Brain injuries can occur as a result of any type of accident, and they can be detrimental to the function and livelihoods of their victims. Injuries in the brain can lead to permanent impairment or disability, and sometimes even death.
Because of the effects that brain injuries can have, cases that involve these injuries usually result in settlements to compensate a victim for their impairment.
In a recent medical malpractice case, we were able to recover $2.5 million for a client who suffered a brain injury due to a doctor’s failure to diagnose a cerebral aneurysm that resulted in a stroke.
While settlements for traumatic brain injuries can be extensive in terms of the amount paid, a settlement for any injury depends on the specific circumstances of each case.
The Types and Causes of Traumatic Brain Injuries
One of the biggest factors in determining the value of a settlement is the extent of the injuries. This includes what type of damages they cause and how they occur.
Generally, a traumatic brain injury occurs when the normal function in the brain is disrupted by tissue damage that results from a blow, bumps, or wound to the head. However, a blow to the head is not the only way that a TBI can occur. They can also be caused by whiplash, as the brain strikes the inside of the skull, for example.
There are many different types of traumatic brain injuries, each of which can occur under a variety of circumstances. The following list is not exhaustive, but these are some of the most common traumatic brain injuries.
Concussions are the most common type of brain injury. A concussion most often occurs due to direct trauma to the head, which can happen during car accidents or if a hazard falls on someone from above. They can also occur due to rapid acceleration and deceleration of the head, as in the case of whiplash.
The effects of a concussion often depend on how hard someone was hit in the head, as well as how they were hit and by what.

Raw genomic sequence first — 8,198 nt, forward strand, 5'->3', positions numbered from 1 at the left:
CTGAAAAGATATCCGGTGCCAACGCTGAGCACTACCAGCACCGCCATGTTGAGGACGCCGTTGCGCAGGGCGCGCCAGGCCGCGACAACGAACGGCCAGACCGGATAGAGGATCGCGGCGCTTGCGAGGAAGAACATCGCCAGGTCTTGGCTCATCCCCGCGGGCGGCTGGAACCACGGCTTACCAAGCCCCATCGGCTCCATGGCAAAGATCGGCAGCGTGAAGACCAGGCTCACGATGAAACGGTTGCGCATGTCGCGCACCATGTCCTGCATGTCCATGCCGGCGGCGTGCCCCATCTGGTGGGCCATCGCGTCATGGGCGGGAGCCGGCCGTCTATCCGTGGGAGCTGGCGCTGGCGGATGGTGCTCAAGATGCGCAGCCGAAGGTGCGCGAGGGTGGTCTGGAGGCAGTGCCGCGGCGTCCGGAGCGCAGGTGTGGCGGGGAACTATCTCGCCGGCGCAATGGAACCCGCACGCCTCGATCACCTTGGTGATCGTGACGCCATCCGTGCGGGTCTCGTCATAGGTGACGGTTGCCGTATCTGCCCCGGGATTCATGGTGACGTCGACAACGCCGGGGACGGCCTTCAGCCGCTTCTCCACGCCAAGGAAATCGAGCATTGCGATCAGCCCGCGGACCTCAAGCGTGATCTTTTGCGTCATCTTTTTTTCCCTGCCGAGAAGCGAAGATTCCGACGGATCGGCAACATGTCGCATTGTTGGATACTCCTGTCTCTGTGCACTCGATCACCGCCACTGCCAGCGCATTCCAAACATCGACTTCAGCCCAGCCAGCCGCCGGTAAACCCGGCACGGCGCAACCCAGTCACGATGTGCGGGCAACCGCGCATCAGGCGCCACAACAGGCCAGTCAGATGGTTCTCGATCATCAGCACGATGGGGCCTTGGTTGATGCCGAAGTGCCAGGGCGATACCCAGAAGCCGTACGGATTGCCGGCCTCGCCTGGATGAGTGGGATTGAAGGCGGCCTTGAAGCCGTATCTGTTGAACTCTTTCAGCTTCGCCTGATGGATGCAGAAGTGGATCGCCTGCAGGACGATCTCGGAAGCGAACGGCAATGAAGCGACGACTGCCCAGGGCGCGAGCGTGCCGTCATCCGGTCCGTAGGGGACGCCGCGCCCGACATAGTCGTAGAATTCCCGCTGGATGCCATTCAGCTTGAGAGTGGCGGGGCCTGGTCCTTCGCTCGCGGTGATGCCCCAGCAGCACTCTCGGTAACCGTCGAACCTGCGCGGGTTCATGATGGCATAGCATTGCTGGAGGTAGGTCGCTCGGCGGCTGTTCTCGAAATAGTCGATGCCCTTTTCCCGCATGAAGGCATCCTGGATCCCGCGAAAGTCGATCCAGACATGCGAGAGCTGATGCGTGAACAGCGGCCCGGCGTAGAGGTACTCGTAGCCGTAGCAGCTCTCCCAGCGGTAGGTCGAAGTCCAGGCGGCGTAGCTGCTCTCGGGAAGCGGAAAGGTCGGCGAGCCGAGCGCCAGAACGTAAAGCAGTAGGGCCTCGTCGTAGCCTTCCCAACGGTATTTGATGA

Concussions can be mild; some people may not even notice that they have one until a doctor examines them. Others can be more dangerous and lead to loss of consciousness and brain damage over time, especially if concussions occur more than once in the same person.
Like concussions, contusions occur due to direct trauma to the head. Contusions are a lot more dangerous than concussions in that they lead to internal bleeding in the brain, which requires surgery for removal.
Contusions can occur due to accidents in which the head is impacted by an object, being struck by a hazard, or falling on the head. If a contusion is not identified and removed, it can lead to lethal blood clots.
Diffuse Axonal Injuries
This type of traumatic brain injury occurs when an individual is forcibly shaken or rotated, causing tears to brian tissue. This type of injury can lead to permanent brain damage, as these tears cannot be repaired.
This injury commonly afflicts babies and young children if they are shaken by an adult in an abusive or forcible manner. Brain tissue in babies and young children is especially susceptible to trauma. Any parent or caretaker who shakes a child can be held responsible for negative impacts.
Penetration injuries occur when sharp or pointed hazards pierce the skull and directly damage brain tissue. An example of this is a metal rod piercing the head.